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dc.contributor.authorVicente, Mariane C. [UNESP]
dc.contributor.authorAlmeida, Maria C.
dc.contributor.authorBícego, Kênia C. [UNESP]
dc.contributor.authorCarrettiero, Daniel C.
dc.contributor.authorGargaglioni, Luciane H. [UNESP]
dc.date.accessioned2019-10-06T15:58:09Z
dc.date.available2019-10-06T15:58:09Z
dc.date.issued2018-01-01
dc.identifierhttp://dx.doi.org/10.3233/JAD-180397
dc.identifier.citationJournal of Alzheimer's Disease, v. 65, n. 4, p. 1159-1174, 2018.
dc.identifier.issn1875-8908
dc.identifier.issn1387-2877
dc.identifier.urihttp://hdl.handle.net/11449/188128
dc.description.abstractBesides the typical cognitive decline, patients with Alzheimer's disease (AD) develop disorders of the respiratory system, such as sleep apnea, shortness of breath, and arrhythmias. These symptoms are aggravated with the progression of the disease. However, the cause and nature of these disturbances are not well understood. Here, we treated animals with intracerebroventricular streptozotocin (STZ, 2 mg/kg), a drug that has been described to cause Alzheimer-like behavioral and histopathological impairments. We measured ventilation (V E), electroencephalography, and electromyography during normocapnia, hypercapnia, and hypoxia in Wistar rats. In addition, we performed western blot analyses for phosphorylated tau, total tau, and amyloid-β (Aβ) peptide in the locus coeruleus (LC), retrotrapezoid nucleus, medullary raphe, pre-Bötzinger/Bötzinger complex, and hippocampus, and evaluated memory and learning acquisition using the Barnes maze. STZ treatment promoted memory and learning deficits and increased the percentage of total wakefulness during normocapnia and hypercapnia due to a reduction in the length of episodes of wakefulness. CO2-drive to breathe during wakefulness was increased by 26 in STZ-treated rats due to an enhanced tidal volume, but no changes in V E were observed in room air or hypoxic conditions. The STZ group also showed a 70 increase of Aβ in the LC and no change in tau protein phosphorylation. In addition, no alteration in body temperature was observed. Our findings suggest that AD animals present an increased sensitivity to CO2 during wakefulness, enhanced Aβ in the LC, and sleep disruption.en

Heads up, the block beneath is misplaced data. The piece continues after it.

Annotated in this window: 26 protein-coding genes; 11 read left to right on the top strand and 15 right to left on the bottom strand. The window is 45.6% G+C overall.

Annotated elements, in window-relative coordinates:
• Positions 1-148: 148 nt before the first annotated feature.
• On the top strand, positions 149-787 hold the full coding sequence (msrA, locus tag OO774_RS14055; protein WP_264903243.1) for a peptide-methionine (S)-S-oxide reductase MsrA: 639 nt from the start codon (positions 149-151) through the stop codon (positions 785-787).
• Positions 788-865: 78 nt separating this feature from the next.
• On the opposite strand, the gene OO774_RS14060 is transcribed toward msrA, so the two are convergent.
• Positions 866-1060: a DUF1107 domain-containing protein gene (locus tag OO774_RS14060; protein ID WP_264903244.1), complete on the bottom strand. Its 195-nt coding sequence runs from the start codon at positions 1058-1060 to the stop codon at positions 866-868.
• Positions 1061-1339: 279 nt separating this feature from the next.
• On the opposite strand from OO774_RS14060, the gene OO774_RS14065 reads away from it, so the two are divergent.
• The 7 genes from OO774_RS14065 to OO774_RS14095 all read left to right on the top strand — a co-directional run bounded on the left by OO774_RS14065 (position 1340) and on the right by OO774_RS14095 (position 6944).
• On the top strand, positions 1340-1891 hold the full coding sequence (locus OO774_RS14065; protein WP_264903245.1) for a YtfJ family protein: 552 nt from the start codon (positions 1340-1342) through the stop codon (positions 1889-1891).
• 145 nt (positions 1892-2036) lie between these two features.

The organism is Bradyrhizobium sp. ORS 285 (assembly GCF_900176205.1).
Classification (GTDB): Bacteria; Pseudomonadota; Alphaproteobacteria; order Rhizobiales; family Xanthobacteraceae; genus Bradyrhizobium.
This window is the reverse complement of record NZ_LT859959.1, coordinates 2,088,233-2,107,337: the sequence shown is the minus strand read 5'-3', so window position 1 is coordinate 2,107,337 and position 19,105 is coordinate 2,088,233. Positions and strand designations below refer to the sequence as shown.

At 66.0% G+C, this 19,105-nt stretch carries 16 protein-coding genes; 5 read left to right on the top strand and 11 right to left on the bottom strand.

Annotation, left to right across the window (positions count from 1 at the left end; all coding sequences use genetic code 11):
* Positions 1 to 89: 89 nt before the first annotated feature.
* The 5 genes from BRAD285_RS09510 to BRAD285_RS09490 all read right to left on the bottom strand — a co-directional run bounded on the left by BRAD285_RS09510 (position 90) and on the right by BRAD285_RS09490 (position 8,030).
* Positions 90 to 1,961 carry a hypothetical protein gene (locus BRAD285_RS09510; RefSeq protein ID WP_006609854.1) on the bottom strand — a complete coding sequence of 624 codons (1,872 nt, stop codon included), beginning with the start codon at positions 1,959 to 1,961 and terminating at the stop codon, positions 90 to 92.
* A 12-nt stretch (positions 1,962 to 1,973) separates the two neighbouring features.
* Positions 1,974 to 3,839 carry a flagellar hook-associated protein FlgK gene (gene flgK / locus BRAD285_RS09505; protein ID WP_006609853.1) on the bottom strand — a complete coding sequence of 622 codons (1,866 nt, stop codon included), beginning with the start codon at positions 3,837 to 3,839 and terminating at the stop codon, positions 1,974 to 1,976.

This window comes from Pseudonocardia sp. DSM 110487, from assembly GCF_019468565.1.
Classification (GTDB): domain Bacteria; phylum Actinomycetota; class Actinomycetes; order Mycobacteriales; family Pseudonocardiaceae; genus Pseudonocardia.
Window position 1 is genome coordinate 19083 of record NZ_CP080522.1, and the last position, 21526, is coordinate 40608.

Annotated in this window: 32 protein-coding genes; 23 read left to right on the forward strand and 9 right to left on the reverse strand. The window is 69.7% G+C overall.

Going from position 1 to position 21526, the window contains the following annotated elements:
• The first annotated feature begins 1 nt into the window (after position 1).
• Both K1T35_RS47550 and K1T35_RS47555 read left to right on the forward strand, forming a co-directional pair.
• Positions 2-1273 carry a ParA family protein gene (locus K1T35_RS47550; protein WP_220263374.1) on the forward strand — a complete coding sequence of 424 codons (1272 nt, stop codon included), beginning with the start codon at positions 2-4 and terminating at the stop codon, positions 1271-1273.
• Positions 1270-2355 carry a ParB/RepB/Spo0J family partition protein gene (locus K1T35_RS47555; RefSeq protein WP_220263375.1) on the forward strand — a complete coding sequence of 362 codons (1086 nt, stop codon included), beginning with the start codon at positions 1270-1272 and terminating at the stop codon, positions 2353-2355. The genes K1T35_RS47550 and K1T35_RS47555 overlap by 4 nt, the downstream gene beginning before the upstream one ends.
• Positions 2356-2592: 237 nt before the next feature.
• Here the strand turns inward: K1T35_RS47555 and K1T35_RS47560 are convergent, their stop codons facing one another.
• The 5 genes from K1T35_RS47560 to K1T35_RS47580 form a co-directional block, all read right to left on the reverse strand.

dc.format.extent1159-1174
dc.language.isoeng
dc.relation.ispartofJournal of Alzheimer's Disease
dc.sourceScopus
dc.subjectBreathing
dc.subjectchemosensitivity
dc.subjectdementia
dc.subjecthypoxia
dc.subjectlocus coeruleus
dc.subjectstreptozotocin
dc.titleHypercapnic and Hypoxic Respiratory Response during Wakefulness and Sleep in a Streptozotocin Model of Alzheimer's Disease in Ratsen
dc.typeArtigo
dc.contributor.institutionUniversidade Estadual Paulista (UNESP)
dc.contributor.institutionUniversidade Federal do ABC (UFABC)
dc.description.affiliationDepartment of Animal Morphology and Physiology Sao Paulo State University-UNESP/FCAV at Jaboticabal Faculdade de Ciencias Agrariase Veterinarias, Via de acesso Paulo Donato Castellane s/n
dc.description.affiliationCenter for Natural and Human Sciences Universidade Federal Do ABC (UFABC)
dc.description.affiliationUnespDepartment of Animal Morphology and Physiology Sao Paulo State University-UNESP/FCAV at Jaboticabal Faculdade de Ciencias Agrariase Veterinarias, Via de acesso Paulo Donato Castellane s/n
dc.identifier.doi10.3233/JAD-180397
dc.rights.accessRightsAcesso aberto
dc.identifier.scopus2-s2.0-85054149988
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